So why did I say former?  The MVP award is only for one year, and if you stop contributing, you can be assured that you won't receive the award the following year.  Even if you do continue to contribute, it isn't guaranteed, see statement above about no magic recipe.  Each quarter the current MVP's whose award is expiring, and new candidates for MVP are reviewed by a team to determine who will receive the award.

Hopefully that answers the question for anyone who is curious, while not answering the question since there isn't a definitive answer to this question.  Personally the first email I got about being nominated caught me off guard.  I certainly don't count myself amongst the ranks of MVP's like Paul Randal, Kimberly Tripp, Kalen Delaney, or the long list of other subject matter experts whose work is well above anything I have done.

Friday, November 7, 2008

Are you safe without your Keys?

I am not talking about your house keys, or your car keys, I am talking about your SQL Server Keys.  SQL Server 2005 allows you to use keys for protecting objects and data in the server and databases.  It is very likely that if you are doing encryption in SQL Server that you already know that you have keys in SQL, but if you have never touched encryption, you might now know that, you too, have at least one key in SQL, the Service Master Key.  For those not familiar with this, the Service Master Key is the root of encryption key hierarchy in SQL Server 2005, it is by default used to encrypt Database Master Keys, linked server security information, and any credentials created using CREATE CREDENTIAL.  If you don't use any of the above, then read no further, you are probably fine.

Personally, I learned about keys, certificates, and encryption while studying for my MCITP Database Administrator exams at the beginning of this year, and that was enough to add a backup of the SMK into a password protected file to my installation procedures for each SQL Server Instance I have.  I personally have never needed to use the backup to date.  So what sparked this blog posting?  As usual, a post on the MSDN Forums, where a backup of a database using encryption was restored to a different server, and the poster didn't know the password to the database master key.  After goofing the initial answer on it, I had to do some investigating into what could be done in the case that the password to encrypt a DbMK is lost, and the answer isn't all that complex, and it is included in the post referenced above.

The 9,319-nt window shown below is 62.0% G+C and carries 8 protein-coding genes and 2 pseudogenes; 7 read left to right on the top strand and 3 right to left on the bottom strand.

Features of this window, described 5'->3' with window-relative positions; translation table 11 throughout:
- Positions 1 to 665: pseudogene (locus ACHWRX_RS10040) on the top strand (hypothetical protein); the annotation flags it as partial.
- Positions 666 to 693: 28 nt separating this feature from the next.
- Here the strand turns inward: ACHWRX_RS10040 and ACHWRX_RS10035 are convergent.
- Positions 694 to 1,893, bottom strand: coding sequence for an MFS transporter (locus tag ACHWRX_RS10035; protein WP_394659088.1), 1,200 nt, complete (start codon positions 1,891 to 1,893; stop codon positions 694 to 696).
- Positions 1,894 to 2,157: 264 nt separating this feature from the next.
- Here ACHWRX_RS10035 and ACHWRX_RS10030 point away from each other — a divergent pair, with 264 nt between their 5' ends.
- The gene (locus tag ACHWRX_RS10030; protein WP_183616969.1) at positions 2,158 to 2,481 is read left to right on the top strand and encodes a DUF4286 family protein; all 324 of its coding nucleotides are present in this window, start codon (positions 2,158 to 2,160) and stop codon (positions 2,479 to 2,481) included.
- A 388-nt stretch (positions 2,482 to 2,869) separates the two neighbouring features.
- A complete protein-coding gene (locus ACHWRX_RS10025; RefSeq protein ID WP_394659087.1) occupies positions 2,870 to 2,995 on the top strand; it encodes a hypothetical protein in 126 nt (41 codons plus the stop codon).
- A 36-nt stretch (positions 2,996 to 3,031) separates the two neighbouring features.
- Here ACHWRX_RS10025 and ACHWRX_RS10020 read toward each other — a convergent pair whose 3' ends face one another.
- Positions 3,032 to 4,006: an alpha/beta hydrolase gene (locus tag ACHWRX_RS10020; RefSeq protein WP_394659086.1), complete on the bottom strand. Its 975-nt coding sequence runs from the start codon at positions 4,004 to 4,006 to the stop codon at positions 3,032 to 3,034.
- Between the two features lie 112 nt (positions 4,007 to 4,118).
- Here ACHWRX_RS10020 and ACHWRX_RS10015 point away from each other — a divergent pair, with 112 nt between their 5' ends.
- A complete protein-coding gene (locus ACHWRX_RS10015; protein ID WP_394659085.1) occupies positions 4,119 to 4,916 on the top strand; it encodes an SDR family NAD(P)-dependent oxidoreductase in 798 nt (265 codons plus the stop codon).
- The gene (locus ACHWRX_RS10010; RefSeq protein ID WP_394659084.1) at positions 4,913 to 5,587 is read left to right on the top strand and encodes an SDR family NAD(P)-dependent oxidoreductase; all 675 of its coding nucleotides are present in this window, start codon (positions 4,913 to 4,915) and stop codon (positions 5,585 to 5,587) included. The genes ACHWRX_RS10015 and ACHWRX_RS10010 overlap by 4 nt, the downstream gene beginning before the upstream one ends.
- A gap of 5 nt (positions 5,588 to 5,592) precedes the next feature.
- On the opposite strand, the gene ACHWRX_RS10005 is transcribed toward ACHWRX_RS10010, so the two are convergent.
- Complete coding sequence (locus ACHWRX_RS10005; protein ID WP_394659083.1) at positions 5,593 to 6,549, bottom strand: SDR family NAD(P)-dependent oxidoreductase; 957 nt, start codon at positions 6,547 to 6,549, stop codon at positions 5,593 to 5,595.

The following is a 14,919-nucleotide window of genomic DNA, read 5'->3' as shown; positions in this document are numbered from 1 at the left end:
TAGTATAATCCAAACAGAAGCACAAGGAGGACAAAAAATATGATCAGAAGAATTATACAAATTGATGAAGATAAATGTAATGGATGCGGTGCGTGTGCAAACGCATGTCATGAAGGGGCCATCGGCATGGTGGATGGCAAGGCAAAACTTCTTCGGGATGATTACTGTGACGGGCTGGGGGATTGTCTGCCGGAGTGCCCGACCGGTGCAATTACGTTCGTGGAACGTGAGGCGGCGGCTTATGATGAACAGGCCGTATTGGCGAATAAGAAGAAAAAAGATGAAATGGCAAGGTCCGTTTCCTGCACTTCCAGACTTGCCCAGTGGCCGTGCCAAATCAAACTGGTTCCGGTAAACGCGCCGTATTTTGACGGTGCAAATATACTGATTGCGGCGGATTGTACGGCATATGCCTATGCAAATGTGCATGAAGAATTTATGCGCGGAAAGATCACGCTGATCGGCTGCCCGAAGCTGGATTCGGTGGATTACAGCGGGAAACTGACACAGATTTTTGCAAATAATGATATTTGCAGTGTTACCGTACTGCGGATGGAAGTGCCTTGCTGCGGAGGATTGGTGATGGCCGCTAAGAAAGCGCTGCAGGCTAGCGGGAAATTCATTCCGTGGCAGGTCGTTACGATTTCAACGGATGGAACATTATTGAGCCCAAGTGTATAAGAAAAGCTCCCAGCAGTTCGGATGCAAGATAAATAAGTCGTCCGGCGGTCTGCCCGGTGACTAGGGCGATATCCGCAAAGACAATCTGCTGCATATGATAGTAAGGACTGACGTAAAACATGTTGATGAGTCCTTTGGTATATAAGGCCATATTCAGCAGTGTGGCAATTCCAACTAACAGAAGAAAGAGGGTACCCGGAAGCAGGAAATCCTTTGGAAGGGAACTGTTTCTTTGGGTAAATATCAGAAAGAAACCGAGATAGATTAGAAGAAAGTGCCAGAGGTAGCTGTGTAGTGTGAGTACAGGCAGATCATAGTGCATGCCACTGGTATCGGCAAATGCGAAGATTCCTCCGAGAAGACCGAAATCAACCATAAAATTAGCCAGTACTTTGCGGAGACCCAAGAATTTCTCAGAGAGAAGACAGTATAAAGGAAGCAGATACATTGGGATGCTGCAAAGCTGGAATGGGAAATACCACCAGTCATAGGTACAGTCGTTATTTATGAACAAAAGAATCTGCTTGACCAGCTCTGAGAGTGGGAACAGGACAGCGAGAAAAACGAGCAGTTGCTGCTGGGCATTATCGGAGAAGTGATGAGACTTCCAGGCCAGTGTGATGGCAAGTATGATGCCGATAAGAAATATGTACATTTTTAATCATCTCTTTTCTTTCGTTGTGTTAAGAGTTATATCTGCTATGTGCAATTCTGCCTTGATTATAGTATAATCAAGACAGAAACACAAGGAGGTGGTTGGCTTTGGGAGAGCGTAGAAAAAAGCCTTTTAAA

However, it is much easier to just avoid the situation completely and have available backups of the SMK, as well as all the other keys in use in your database server. These can easily be done with DDL commands:




One of the best references online is Laurentiu Cristophors blog on MSDN for security and cryptography in SQL Server.  Laurentiu is a frequent answerer in the SQL Security forum on MSDN, and has wealth of information available about this subject.  His blog is definitely a recommended read and is on my personal blog roll.

Since this is such a vast subject, I plan on putting some time into it in the near future, and writing some additional information on the subject.  However, in the mean time, backup those keys and certificates.

EDIT:  One thing I realized while thinking about his blog is I do have two different Certificates implemented in my servers, one for mirroring between two servers not on a domain, and one for a certificate user to provide permissions for a dynamic SQL search procedure that uses parameterized dynamic SQL to perform optimized searching in one of our databases, since application users are required to use stored procedures and have no table level access.  The certificate user has no associated login and is used WITH EXECUTE AS to provide the needed table level SELECT rights to run dynamic SQL code in the stored procedure.  The calling user only has execute rights on the stored procedure but can still make use of its dynamic code due to this type of impersonation.  I do have backups of both of these certificates, as created when they were created.